This Benrus Type I watch was issued to a member of a U. S. Navy, EOD (Explosive Ordnance Disposal) Team. EOD is part of USN Special Operations, with personnel who dismantle and render safe unexploded ordnance, including underwater mines, landmines and IEDs (improvised explosive devices). Team members are trained in diving, parachuting, combat and explosives.
With the experience gained through the beginning of the Vietnam War and the increasing use of covert and specialized military teams such as, the US Navy UDT/SEALs, US Navy EOD, US Navy Divers, Army Rangers, Green Berets, and CIA operatives, Circa 1970, the Department of Defense determined that specialists in these units needed a robust, purpose-built dive watch. The military wrote Mil-Spec MIL-W-50717, that specified the design details for the BENRUS Type I diving and field watch.
The Type I would be a larger, shock proof, highly legible, waterproof (to 1,200 feet), self-winding watch that was truly durable enough for the special military units to whom the watches would be issued.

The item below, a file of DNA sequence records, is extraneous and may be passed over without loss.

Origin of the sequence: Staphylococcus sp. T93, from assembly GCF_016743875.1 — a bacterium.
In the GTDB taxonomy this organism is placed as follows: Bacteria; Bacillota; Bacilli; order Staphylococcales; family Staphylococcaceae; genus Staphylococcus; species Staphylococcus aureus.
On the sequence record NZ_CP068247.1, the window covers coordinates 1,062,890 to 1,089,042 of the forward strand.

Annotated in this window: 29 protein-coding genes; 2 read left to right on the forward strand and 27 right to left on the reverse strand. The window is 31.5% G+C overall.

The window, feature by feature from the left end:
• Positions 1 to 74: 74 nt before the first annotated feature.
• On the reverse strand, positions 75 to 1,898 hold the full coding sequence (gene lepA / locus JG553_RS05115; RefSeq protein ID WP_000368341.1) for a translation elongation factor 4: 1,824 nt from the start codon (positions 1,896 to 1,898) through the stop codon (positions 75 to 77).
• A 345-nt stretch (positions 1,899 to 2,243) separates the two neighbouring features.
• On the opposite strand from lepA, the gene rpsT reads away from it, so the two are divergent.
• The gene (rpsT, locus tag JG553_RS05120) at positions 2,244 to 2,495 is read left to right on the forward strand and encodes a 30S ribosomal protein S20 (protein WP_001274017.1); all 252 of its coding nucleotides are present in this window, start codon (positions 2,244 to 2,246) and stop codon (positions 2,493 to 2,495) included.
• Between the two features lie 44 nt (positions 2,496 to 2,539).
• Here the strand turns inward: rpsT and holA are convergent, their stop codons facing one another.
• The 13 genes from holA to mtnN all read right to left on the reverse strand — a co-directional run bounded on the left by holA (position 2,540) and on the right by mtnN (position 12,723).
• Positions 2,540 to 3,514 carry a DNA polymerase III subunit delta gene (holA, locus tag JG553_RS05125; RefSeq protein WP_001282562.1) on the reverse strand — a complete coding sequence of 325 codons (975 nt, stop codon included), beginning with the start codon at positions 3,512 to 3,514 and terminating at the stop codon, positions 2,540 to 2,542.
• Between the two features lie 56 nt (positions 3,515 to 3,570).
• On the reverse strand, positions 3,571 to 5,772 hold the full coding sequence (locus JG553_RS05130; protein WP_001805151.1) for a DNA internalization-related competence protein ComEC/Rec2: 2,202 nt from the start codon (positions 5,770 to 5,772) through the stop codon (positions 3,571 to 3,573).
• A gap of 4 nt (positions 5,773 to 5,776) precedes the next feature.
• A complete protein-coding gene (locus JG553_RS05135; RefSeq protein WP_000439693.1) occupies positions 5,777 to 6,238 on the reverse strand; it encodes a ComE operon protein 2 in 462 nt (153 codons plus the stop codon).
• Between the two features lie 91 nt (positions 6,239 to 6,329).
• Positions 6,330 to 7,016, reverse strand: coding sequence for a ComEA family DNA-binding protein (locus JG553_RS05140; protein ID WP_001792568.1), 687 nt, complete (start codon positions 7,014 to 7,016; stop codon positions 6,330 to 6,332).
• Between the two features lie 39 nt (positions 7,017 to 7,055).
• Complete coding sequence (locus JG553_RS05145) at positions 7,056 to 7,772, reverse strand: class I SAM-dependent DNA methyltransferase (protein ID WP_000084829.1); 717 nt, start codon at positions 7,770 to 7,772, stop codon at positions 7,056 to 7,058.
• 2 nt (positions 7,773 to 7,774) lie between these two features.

Yes, Benrus is right . . . the Type I is “the watch of American heroes”. When time permits, I’ll publish the story of the hero who wore this particular watch. This watch was produced by Benrus circa 1979.
Special thanks to Robert Jackson for information and advice relating to this watch.
For information about the history of these watches, see the posting on Worn and Wound — Benrus Type I and Type II MIL-W-50717 Military Dive Watches. Benrus produced a re-issue of the original Type I in 2020; this posting provides information about the original watch, as well as the re-issue — Review: the Benrus Type I Reissue.